Hyderabad also had a roaring Telugu film industry popularly known as Tollywood. Technically sound, slick films were dished out from here. Ramoji Film Studios were a wonderland worth a visit. Numerous films were shot on the sets here. Make believe streets, airports and real gardens recreated magical destinations.
The Secunderabad Club with its Raj hangover was a great place to hang out in during evenings. Sumptuous fish with tartar sauce was made to perfection and an elegant dish called Pathhar gosht tickled the taste buds. It was meat cooked on hot slabs of rock. Sizzling memories of gorging greedily on the meat visit my brain. Hyderabad was also the beginning of the lifelong love affair with a chicken starter mysteriously named Chicken 65.
Visits to the tiny town of Pochampally to sniff around for bargain deals in Pochampally silk woven sarees were a norm. It was a paradise for sari lovers. There were typical weaves from different areas of the state of Telengana and Andhra Pradesh. The Gadwal sarees with their vivid shades and silk cotton were a steal. Hand woven cotton material with borders drew me like a magnet.
The monuments that dotted the rocky hilly landscape were landmarks. A visit to Golconda Fort with the educative and well put together sound and light show is fun. The fairy tale Falaknuma Palace is the perfect venue for weddings smacking of Royalty. The old city is dotted with palaces of nobility but the Chow Mohalla Palace is definitely worth mentioning. The largest one-man collections by Salar Jung is housed in the jaw-dropping, captivating Salar Jung Museum. It is a feast for the eyes and food for the connoisseurs of art and sculpture. One of the three national museums of India it is a protected monument. The mind-boggling array of collections are to be seen to be believed. The Musical Clock is a show stopper. People line up to watch it. Another wondrous piece of art is a marble statue in which a transparent marble veil lets one see the marble face of the statue. I have absolutely no clue how that could be achieved!
A walk through the rooms gazing enraptured at the vast collection of paintings and artworks by a single lover and collector of beauty is humbling. What an enthusiastic temperament it must be that could possibly achieve such a Titanic treasure trove.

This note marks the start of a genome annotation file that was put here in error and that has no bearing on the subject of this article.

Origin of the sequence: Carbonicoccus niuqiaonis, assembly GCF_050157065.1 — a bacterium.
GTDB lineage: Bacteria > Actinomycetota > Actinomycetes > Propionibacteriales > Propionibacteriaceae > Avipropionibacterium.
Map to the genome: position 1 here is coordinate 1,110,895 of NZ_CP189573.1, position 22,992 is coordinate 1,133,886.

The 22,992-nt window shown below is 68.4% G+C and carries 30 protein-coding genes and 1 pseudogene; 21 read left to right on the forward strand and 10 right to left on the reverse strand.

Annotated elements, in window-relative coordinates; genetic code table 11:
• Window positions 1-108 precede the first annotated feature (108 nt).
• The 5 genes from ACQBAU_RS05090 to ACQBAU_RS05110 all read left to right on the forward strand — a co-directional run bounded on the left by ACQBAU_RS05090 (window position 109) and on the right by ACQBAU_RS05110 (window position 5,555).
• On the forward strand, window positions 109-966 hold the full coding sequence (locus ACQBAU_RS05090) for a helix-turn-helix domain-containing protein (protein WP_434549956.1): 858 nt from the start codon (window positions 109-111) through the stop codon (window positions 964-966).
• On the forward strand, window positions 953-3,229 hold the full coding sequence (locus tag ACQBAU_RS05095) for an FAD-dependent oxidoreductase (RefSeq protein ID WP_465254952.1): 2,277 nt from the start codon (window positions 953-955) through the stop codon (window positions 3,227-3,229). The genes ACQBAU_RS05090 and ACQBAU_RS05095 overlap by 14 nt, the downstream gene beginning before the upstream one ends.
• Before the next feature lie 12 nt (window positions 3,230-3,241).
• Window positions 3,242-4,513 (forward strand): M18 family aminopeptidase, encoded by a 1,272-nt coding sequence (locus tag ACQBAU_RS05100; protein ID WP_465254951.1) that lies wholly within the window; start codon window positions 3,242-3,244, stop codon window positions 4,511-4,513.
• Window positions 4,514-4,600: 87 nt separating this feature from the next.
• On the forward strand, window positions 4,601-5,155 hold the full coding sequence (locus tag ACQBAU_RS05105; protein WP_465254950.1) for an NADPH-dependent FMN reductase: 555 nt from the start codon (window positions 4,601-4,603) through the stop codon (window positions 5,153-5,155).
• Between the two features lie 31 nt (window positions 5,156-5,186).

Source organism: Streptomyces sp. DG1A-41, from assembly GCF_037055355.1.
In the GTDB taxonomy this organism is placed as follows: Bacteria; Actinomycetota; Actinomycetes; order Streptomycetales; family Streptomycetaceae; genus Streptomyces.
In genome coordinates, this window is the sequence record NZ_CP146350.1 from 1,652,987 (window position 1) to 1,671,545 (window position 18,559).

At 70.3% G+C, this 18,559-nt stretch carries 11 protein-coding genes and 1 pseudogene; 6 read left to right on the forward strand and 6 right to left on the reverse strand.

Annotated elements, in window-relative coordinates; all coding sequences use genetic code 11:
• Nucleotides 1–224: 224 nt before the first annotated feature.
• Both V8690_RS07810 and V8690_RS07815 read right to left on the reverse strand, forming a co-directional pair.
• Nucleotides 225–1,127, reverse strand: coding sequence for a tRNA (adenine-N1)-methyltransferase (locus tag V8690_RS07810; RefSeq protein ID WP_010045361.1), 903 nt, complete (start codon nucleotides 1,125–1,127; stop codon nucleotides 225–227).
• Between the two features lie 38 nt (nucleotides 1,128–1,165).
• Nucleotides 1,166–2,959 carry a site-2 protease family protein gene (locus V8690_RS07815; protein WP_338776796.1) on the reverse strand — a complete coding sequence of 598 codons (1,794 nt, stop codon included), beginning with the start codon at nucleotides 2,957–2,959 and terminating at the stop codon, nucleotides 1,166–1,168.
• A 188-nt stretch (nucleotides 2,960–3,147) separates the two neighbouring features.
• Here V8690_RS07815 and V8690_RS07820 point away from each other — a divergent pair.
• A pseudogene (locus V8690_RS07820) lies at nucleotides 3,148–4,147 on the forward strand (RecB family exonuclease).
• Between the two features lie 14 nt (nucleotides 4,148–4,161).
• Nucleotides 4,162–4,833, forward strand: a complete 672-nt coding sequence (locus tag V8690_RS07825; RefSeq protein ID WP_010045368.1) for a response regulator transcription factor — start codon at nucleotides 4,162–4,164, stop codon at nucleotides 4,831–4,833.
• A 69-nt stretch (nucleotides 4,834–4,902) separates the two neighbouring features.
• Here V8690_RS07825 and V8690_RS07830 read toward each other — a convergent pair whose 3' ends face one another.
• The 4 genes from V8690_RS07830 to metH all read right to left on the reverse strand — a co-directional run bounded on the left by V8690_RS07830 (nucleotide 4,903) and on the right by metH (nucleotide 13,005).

During the festival of Bonalu there is a cheerful religious and buoyant fervour. The house is spring-cleaned and made ready for the puja and festivity. The sight of women cleaning the place outside their doors and painstakingly making elaborate designs on the floor with coloured powders, cereals, pulses and flowers is memorable.
Do not come away from Hyderabad without a bite at Shadaab and Pista House in the old city. A drink beside the Hussain Sagar Lake sitting in the sailing annexe is uplifting. The huge standing statue of Buddha, somewhere in the middle of the lake is a soothing peep into serenity.
An annual exhibition called Numaish is a mini-India come alive in one fair ground. One can buy or eat anything from anywhere in India here. Musical groups perform too.
The fresh new vibe of this cosmopolitan city is its blend of Hindu Muslim culture. The Sikhs had come as soldiers sent by Maharajah Ranjit Singh to help out the Nizam during his battles. They stayed back since then and married and lived here. Their language changed but their beliefs did not. I have many relatives, who came here during the partition of the country. It was a moment of pride to see my ancestors names carved on the stones in a local Gurdwara. There is actually a nice neighbourhood called Sikh village, in Secunderabad. In fact, the first Sikh gentleman we accosted in a bank spoke in chaste Telugu. I have a sister-in- law, who was a Telugu lady but who reads the Sikh scriptures with aplomb. What a heavenly melting pot of cultures and beliefs our uniquely blessed country is!
One of the best things that happened to us was that our children grew up in an important time in their academic life here. The Hyderabadis are almost fanatic about the education of their kids. Children start going to coaching schools as early as the middle school in order to qualify for a prestigious coaching center. Studies are akin to religion. Most software engineers, who work in the Silicon Valley, in California, are from this region. Bright as buttons and dedicated to their vocation, these students and their parents were ideal role models. I could go on and on but I am writing on a flight. The sights and sounds invade my fuzzy mind but the hand tires.
So here’s to saying “hou” for yes and “nakko” for no. It’s a city that one would want an old city to be like. Narrow lanes thronging with crowds, on the one hand, and westernised Information Technology professionals living in the high-tech area, on the other. Banjara Hills reminiscent of Beverly Hills and the Raani Haar with seven pearl strings evocative of Maharanis long dead. The choker in the neck, studded with gems in a golden band steeped in Nizami culture and tradition. Well the Nizam’s jewels are displayed for the world to see (well, at least their copies are!).
Here’s a song picturised on Govinda and Karishma in Hyderabadi Hindi:
“Humme paidal jaa ra thha / Unhe cycle se aa ri thhi…”
Photos and videos from the Internet.
Lily Swarn won the Reuel International Prize for Poetry 2016, Global Poet of Peace and Universal Love, Global Icon of Peace from Nigeria, Virtuoso Award and Woman of Substance. A postgraduate in English from Panjab University, she taught at Sacred Heart College, Dalhousie. A gold medallist for Best All-round Student from GCG Chandigarh, she has University Colours for Dramatics. Widely published and interviewed, she authored, A Trellis of Ecstasy and Lilies of the Valley.